Please Note: This Article is 9 years old. This increases the likelihood that some or all of it's content is now outdated.

Millions of buy to let tenants live in homes with unsafe electrics that could expose them to injury or fire risks, claims a consumer watchdog.

The Electrical Safety Council (ESC) reckons around 1.7 million tenants have reported concerns about electrical safety in their rented homes that landlords either ignored or acted too slowly to resolve.

Another 1.3 million are waiting for landlords to carry out electrical repairs.

The ESC argues that buy to let tenants are more likely to have an electrical accident or fire as a result.

Not only are tenants at risk, but landlords face fines of up to £20,000 for failing to comply with electrical safety laws, says the ESC.

But, according to a new ESC report, around of fifth of buy to let landlords were unaware of the fines and did not know their insurance would be voided if they did not keep up with their legal obligations to tenants living in their homes.

ESC research shows tenants are more likely to suffer electric shocks or house fires than any other householder.

Landlords must keep electrical installations and wiring safe throughout a tenancy by law.

Appliances and installations need checking at least every five years by a registered electrician.

ESC director general Phil Buckle said: “Many landlords are ignorant of their responsibilities. In the long term, we’d like to see tighter guidelines for landlords on electrical safety but with the number of non-professional landlords increasing every day, we also need to address this now. “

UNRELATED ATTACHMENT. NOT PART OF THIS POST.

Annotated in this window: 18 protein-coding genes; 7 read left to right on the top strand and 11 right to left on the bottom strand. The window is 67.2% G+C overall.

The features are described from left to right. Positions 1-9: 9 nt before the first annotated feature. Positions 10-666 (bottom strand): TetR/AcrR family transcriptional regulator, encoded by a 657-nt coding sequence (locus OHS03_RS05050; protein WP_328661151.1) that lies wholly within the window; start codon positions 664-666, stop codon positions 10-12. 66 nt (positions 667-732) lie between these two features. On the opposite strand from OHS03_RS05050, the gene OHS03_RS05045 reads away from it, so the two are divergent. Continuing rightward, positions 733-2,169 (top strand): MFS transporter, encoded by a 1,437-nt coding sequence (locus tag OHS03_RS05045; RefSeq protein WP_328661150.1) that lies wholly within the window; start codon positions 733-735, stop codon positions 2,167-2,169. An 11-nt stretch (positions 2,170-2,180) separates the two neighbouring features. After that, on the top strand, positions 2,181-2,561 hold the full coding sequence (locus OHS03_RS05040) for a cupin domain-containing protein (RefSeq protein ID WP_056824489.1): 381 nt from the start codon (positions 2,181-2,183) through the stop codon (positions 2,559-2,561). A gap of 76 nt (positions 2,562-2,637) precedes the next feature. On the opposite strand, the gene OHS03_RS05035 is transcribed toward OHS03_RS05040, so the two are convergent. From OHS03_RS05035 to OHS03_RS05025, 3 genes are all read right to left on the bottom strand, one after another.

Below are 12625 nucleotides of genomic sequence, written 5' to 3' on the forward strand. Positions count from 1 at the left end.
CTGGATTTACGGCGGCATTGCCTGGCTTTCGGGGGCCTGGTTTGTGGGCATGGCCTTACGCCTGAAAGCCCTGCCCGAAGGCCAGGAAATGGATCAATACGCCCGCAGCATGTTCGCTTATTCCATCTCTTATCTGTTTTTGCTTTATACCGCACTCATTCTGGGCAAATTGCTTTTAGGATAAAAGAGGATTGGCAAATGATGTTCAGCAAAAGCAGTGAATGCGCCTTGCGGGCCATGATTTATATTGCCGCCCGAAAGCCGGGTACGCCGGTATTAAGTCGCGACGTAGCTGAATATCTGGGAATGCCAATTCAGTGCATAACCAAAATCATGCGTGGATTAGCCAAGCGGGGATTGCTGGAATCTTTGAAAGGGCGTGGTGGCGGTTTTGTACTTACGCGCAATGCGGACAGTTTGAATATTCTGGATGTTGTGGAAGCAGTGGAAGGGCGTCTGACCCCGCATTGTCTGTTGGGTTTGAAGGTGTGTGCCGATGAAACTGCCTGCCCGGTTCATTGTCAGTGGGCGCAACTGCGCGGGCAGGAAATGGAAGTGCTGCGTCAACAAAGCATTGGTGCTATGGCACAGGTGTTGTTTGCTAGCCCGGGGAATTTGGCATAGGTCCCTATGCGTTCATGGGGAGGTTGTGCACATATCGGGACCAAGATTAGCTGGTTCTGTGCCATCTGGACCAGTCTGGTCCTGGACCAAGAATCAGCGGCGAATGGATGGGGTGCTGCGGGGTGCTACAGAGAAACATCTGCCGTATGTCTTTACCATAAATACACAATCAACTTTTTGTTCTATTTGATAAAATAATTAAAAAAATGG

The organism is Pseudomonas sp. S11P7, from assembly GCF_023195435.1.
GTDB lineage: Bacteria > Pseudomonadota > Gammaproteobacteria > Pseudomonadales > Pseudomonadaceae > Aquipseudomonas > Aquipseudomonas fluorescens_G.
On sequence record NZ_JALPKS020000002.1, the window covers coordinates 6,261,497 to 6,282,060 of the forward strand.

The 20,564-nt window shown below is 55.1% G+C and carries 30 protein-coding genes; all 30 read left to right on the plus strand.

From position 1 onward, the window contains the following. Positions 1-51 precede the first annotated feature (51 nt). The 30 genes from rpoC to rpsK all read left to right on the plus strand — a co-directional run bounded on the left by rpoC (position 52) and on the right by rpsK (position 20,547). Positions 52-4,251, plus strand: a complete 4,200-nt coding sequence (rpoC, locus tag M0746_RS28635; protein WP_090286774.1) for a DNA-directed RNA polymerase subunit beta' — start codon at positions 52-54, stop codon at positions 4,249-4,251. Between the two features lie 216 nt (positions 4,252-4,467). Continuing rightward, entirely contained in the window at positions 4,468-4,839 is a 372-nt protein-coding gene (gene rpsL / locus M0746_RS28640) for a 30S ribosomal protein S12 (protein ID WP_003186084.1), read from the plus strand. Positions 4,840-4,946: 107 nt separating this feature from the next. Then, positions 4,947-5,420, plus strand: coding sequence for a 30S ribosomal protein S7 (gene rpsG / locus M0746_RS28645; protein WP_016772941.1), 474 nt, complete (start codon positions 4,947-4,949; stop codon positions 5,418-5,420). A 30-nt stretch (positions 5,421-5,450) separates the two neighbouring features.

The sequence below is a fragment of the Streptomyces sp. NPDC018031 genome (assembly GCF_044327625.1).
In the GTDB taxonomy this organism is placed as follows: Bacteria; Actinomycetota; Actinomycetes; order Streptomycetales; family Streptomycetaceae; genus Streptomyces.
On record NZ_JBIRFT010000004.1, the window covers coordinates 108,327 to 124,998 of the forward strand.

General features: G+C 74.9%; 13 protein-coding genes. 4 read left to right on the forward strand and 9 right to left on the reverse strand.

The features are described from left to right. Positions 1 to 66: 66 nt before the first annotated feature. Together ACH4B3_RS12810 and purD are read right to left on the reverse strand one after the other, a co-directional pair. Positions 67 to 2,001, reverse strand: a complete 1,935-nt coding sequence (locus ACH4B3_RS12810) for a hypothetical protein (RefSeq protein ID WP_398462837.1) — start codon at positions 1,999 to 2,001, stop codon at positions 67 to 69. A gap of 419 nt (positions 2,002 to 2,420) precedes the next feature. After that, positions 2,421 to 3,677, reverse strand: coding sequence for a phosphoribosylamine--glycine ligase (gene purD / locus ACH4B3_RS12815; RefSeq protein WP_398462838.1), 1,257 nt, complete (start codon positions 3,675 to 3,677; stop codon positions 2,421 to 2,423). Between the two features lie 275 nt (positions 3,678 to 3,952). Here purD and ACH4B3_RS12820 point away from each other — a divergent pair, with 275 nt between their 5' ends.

The Association of British Insurers, the trade body for landlord insurance firms, confirmed buy to let insurance would be invalid if a property investor did not properly maintain a rental home.

“While the specifics of each insurance policy will vary, all insurers will expect landlords to comply with any current laws or regulations in regard to electrical safety – failure to do so may result in voidance of their policy,” said a spokesman.

“Electrical work is expected to be carried out by a qualified professional. Following the ESC guidance will help ensure landlords can be confident their houses are safe and their insurance policy will cover them should they need to make a claim.”

Please Note: This Article is 9 years old. This increases the likelihood that some or all of it's content is now outdated.


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